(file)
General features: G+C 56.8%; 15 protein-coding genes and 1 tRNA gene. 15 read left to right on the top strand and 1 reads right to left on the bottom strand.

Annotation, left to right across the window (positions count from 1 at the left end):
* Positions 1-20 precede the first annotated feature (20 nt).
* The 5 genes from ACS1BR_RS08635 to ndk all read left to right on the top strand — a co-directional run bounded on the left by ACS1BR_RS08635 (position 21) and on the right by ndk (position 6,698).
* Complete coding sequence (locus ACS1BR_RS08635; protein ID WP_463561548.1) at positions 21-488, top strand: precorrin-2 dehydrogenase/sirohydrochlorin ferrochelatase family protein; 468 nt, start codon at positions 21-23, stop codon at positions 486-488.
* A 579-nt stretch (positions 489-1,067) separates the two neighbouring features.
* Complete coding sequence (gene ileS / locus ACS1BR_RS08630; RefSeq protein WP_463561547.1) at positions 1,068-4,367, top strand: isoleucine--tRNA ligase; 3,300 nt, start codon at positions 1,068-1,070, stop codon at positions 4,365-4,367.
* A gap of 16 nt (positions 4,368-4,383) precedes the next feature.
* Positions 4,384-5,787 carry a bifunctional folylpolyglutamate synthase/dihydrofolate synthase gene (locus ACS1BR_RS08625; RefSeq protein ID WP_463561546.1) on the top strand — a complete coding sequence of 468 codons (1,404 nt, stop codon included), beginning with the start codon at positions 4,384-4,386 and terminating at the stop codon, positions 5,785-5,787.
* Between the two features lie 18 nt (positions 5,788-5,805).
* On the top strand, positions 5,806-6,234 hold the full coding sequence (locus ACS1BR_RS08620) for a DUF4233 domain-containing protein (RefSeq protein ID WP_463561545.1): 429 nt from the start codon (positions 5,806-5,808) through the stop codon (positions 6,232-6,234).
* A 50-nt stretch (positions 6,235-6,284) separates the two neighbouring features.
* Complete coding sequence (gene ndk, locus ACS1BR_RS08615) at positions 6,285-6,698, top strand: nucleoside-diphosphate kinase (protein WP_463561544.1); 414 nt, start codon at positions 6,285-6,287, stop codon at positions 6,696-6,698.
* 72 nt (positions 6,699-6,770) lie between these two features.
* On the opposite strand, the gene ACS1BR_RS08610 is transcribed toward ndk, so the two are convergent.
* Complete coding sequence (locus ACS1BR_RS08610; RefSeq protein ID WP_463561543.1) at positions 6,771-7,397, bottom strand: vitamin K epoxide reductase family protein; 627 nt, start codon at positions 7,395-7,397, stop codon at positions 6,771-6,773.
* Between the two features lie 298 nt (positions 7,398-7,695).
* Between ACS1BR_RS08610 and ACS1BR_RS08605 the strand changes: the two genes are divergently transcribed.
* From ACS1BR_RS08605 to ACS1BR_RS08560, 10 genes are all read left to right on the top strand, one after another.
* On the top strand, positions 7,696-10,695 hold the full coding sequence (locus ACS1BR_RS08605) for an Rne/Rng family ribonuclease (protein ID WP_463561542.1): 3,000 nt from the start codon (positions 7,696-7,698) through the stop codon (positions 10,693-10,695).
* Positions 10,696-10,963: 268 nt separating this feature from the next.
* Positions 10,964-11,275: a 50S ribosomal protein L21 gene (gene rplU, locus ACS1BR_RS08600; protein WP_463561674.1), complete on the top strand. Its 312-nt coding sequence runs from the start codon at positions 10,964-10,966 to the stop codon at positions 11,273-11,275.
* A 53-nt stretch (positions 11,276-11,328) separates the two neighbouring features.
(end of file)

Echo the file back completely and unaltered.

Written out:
General features: G+C 56.8%; 15 protein-coding genes and 1 tRNA gene. 15 read left to right on the top strand and 1 reads right to left on the bottom strand.

Annotation, left to right across the window (positions count from 1 at the left end):
* Positions 1-20 precede the first annotated feature (20 nt).
* The 5 genes from ACS1BR_RS08635 to ndk all read left to right on the top strand — a co-directional run bounded on the left by ACS1BR_RS08635 (position 21) and on the right by ndk (position 6,698).
* Complete coding sequence (locus ACS1BR_RS08635; protein ID WP_463561548.1) at positions 21-488, top strand: precorrin-2 dehydrogenase/sirohydrochlorin ferrochelatase family protein; 468 nt, start codon at positions 21-23, stop codon at positions 486-488.
* A 579-nt stretch (positions 489-1,067) separates the two neighbouring features.
* Complete coding sequence (gene ileS / locus ACS1BR_RS08630; RefSeq protein WP_463561547.1) at positions 1,068-4,367, top strand: isoleucine--tRNA ligase; 3,300 nt, start codon at positions 1,068-1,070, stop codon at positions 4,365-4,367.
* A gap of 16 nt (positions 4,368-4,383) precedes the next feature.
* Positions 4,384-5,787 carry a bifunctional folylpolyglutamate synthase/dihydrofolate synthase gene (locus ACS1BR_RS08625; RefSeq protein ID WP_463561546.1) on the top strand — a complete coding sequence of 468 codons (1,404 nt, stop codon included), beginning with the start codon at positions 4,384-4,386 and terminating at the stop codon, positions 5,785-5,787.
* Between the two features lie 18 nt (positions 5,788-5,805).
* On the top strand, positions 5,806-6,234 hold the full coding sequence (locus ACS1BR_RS08620) for a DUF4233 domain-containing protein (RefSeq protein ID WP_463561545.1): 429 nt from the start codon (positions 5,806-5,808) through the stop codon (positions 6,232-6,234).
* A 50-nt stretch (positions 6,235-6,284) separates the two neighbouring features.
* Complete coding sequence (gene ndk, locus ACS1BR_RS08615) at positions 6,285-6,698, top strand: nucleoside-diphosphate kinase (protein WP_463561544.1); 414 nt, start codon at positions 6,285-6,287, stop codon at positions 6,696-6,698.
* 72 nt (positions 6,699-6,770) lie between these two features.
* On the opposite strand, the gene ACS1BR_RS08610 is transcribed toward ndk, so the two are convergent.
* Complete coding sequence (locus ACS1BR_RS08610; RefSeq protein ID WP_463561543.1) at positions 6,771-7,397, bottom strand: vitamin K epoxide reductase family protein; 627 nt, start codon at positions 7,395-7,397, stop codon at positions 6,771-6,773.
* Between the two features lie 298 nt (positions 7,398-7,695).
* Between ACS1BR_RS08610 and ACS1BR_RS08605 the strand changes: the two genes are divergently transcribed.
* From ACS1BR_RS08605 to ACS1BR_RS08560, 10 genes are all read left to right on the top strand, one after another.
* On the top strand, positions 7,696-10,695 hold the full coding sequence (locus ACS1BR_RS08605) for an Rne/Rng family ribonuclease (protein ID WP_463561542.1): 3,000 nt from the start codon (positions 7,696-7,698) through the stop codon (positions 10,693-10,695).
* Positions 10,696-10,963: 268 nt separating this feature from the next.
* Positions 10,964-11,275: a 50S ribosomal protein L21 gene (gene rplU, locus ACS1BR_RS08600; protein WP_463561674.1), complete on the top strand. Its 312-nt coding sequence runs from the start codon at positions 10,964-10,966 to the stop codon at positions 11,273-11,275.
* A 53-nt stretch (positions 11,276-11,328) separates the two neighbouring features.